A recent analysis of the human and chimpanzee genomes compared with portions of other primate genomes suggests that the divergence of the human and chimpanzee lineages beginning around 6 million years ago was not a simple clean split.].Given the extraordinary similarity of the chimpanzee and human genomes, scientists and the public alike have often asked such questions.Essentially we've found a number of new hominins and these have been wreaking havoc on evolutionary theory over the past decade.
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I have been looking for this for so long, Michel Brunet of the University of Poitiers in France told Nature in July.
He and his research team from the Mission Paléoanthropologique Franco-Tchadienne published two articles in the July 11 Nature: one that describes the mosaic features of the purported hominid and another that describes the hodgepodge that is the fossils environment.
"The new research by famed paleontologist Meave Leakey in Kenya shows our family tree is more like a wayward bush with stubby branches, calling into question the evolution of our ancestors.
The old theory was that the first and oldest species in our family tree, Homo habilis, evolved into Homo erectus, which then became us, Homo sapiens.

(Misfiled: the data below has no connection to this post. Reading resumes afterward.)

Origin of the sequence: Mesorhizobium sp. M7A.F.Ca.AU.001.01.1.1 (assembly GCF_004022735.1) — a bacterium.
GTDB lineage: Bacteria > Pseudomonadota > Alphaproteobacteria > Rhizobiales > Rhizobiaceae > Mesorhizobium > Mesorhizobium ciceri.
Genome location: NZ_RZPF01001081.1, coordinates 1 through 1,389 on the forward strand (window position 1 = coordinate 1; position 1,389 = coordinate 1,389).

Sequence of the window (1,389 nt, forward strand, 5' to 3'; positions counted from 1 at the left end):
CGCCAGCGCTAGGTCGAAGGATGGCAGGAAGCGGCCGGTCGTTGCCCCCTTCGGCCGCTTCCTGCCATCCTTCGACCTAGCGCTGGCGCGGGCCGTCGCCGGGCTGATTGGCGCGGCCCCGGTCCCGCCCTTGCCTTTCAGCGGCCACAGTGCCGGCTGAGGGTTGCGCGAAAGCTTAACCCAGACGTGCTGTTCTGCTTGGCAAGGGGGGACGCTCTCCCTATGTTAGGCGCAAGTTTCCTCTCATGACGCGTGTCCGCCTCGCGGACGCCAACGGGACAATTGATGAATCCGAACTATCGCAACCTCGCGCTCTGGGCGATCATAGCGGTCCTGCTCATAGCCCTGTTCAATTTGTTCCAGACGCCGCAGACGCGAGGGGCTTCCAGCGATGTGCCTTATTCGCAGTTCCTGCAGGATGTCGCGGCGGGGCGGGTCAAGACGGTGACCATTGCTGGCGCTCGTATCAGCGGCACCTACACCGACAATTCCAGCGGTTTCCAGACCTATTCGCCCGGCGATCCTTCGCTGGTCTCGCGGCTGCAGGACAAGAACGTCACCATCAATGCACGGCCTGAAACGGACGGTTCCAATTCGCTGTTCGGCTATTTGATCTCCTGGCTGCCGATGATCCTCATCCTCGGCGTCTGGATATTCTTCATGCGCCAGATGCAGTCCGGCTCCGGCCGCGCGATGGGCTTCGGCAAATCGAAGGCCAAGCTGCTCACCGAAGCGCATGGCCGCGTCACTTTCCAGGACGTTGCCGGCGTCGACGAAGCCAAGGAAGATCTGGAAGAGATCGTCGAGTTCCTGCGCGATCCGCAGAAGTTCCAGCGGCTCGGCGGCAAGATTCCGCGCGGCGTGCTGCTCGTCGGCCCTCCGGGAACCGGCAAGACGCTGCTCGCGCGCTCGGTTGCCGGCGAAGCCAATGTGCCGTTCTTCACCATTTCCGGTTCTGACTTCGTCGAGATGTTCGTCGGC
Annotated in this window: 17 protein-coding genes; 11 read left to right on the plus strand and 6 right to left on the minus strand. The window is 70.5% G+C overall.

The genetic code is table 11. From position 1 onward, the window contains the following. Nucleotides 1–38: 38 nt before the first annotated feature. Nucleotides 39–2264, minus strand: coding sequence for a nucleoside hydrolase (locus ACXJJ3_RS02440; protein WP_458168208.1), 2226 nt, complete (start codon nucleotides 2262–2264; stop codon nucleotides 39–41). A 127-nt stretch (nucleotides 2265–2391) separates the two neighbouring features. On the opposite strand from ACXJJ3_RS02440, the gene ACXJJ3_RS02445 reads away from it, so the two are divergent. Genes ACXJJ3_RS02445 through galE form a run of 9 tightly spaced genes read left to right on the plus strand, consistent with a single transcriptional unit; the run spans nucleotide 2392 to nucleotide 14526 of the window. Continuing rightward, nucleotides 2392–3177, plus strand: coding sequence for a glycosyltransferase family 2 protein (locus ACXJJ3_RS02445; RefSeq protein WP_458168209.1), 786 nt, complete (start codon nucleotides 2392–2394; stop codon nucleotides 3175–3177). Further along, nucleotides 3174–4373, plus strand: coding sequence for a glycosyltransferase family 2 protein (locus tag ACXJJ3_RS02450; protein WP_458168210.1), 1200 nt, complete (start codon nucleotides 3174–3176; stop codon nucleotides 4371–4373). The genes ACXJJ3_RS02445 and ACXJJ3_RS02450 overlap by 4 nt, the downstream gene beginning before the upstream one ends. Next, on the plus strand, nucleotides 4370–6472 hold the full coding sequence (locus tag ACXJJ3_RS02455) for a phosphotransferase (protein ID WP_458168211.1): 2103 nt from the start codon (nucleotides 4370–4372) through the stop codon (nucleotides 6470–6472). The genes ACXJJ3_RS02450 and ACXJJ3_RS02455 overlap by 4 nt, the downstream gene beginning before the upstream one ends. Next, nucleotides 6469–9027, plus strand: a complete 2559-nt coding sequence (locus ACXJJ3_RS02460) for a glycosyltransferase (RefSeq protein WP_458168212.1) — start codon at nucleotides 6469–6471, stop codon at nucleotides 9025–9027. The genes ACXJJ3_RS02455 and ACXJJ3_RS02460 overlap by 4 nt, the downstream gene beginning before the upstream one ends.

The fossils in question — corresponding to species named — have all made headlines in recent years for filling in gaps in the evolution from apes to humans.
Though they've been hailed as remnants of some of our earliest hominin ancestors, paleoanthropologists Bernard Wood of George Washington University and Terry Harrison of New York University say they're probably just non-hominin ape bones.
And yet, from its shape, paleoanthropologists have concluded that the specimen must have walked upright.
"The position of its foramen magnum"—the spot where the brain connects to the spinal cord—"has historically been argued to be associated with bipedalism," said Harrison.
19 in the science journal Nature, two paleoanthropologists argue that some recently discovered primate fossils may not be as human as everyone thinks.
While the authors maintain that humans did, of course, evolve from apes, their contentions highlight the difficulty of using 7-million-year-old bone fragments to piece together the full story of human evolution.
"However, we see from comparative anatomy that that's not always the case." In 2008, partial skeleton found in 2009, Harrison said, "It's a remarkable find.